The Pendlay row has some advantages over standard barbell rows. One of the main benefits is that it prevents cheating by using momentum, which requires more explosive power output from the back muscles.

However, this also means that you should use lighter weights, which creates a trade-off between isolation and load. Additionally, if you are tall or using small plates, your back may start to round since you must reach down further towards the floor.


  • Significantly reduces momentum (cheating)
  • Reduces involvement of the legs and lower back
  • Works more of the upper lats and shoulder blades
  • Increases explosive power at the start of the movement


  • It puts you in a less athletic body position
  • It is not the best for lifting heavy weights to overload the lats
  • It is challenging to maintain a flat back for taller people or when using small plates

At the end of the day, Pendlay rows are not better than bent-over rows. They are simply an alternative exercise you can use for specific goals or changing up your workouts.

How To Do A Pendlay Row

Before beginning the lift, step up to the bar with your feet about shoulder-width apart. Now bend forward and grab the bar just outside shoulder-width.

In the starting position, your knees should be slightly bent. And your back should be relatively straight, with your eyes looking straight down at the floor.

From here, quickly pull the bar straight up from the floor towards your sternum. As you pull, your elbows should flare out to your sides at about a 45-degree angle to your body.

Step-by-step directions:

  1. Step up to the bar with feet about shoulder-width apart
  2. Grab the bar with an overhand grip just outside shoulder-width
  3. Bend your knees slightly so your back is parallel to the floor
  4. Pull the bar straight up towards your sternum
  5. Lower the bar back to the floor and let it stop before the next rep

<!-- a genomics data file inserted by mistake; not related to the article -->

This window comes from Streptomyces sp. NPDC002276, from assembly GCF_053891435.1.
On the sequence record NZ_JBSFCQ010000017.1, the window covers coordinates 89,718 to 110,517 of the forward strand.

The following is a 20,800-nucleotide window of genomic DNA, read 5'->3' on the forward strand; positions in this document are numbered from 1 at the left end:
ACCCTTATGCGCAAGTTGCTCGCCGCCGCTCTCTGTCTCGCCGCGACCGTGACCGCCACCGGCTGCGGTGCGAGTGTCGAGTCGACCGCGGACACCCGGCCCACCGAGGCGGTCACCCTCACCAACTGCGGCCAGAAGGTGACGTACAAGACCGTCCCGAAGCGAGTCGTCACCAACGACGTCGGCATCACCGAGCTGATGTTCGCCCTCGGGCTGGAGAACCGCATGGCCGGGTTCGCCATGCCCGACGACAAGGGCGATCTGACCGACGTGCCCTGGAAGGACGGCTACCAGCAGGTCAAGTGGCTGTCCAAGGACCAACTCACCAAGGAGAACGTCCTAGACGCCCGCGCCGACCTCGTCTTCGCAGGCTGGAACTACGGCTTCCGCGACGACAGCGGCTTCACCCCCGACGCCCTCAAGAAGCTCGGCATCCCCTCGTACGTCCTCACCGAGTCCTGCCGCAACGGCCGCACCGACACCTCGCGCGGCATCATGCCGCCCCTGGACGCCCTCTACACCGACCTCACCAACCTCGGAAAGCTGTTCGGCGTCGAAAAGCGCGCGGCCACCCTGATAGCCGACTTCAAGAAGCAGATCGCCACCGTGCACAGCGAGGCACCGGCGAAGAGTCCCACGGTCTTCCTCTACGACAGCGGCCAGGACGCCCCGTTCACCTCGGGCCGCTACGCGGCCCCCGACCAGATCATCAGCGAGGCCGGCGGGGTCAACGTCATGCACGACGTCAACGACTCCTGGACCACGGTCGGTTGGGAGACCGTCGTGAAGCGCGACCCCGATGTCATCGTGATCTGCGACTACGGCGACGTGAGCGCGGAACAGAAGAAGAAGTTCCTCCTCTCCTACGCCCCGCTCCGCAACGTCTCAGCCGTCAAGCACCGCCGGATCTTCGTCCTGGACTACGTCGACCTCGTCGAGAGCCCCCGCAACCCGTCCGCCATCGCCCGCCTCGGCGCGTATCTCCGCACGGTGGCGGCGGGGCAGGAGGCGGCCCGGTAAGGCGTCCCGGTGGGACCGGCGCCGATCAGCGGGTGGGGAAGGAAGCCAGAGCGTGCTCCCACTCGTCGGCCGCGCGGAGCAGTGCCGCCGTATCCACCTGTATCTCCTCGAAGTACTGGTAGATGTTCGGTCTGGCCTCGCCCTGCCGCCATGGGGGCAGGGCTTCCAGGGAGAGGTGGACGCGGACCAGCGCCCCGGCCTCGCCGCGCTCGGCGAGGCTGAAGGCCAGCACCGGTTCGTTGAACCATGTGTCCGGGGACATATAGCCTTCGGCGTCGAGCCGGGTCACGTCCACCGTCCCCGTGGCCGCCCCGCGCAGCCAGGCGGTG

6. Repeat for the desired number of reps
Pendlay Row

Pendlay Row Form

The pictures and video above should give you a good idea of how to do this exercise properly. But here are some addition do’s and don’ts for proper Pendlay row form.

  • Try to keep your back flat throughout the movement

  • Try to keep your knees bent at about the same angle throughout the movement

  • The bar should touch your chest at, or just below, nipple level

  • Try not to roll your back forward

  • Do not drive or push through your legs to lift the weight

  • Do not bounce the bar off the floor (start from a dead stop each rep)

Pendlay Row Form

Figure 3. This is how your body should look at the start and mid-way point of each rep.

Pendlay Row Variations

If you work out at a gym like Planet Fitness, you might not have a free weight barbell. Or if you have a home gym, you may only have dumbbells or kettlebells. So here are some Pendlay row variations you can do with different equipment.

Smith Machine Pendlay Row

A Smith machine Pendlay row should be performed just like the barbell version. The only difference is that the bar moves on a fixed path due to the guide rails.

Some Smith machine bars travel on angled rails, making doing a pure Pendlay row more challenging. Ideally, you would perform this exercise on a Smith machine with a straight up-and-down path.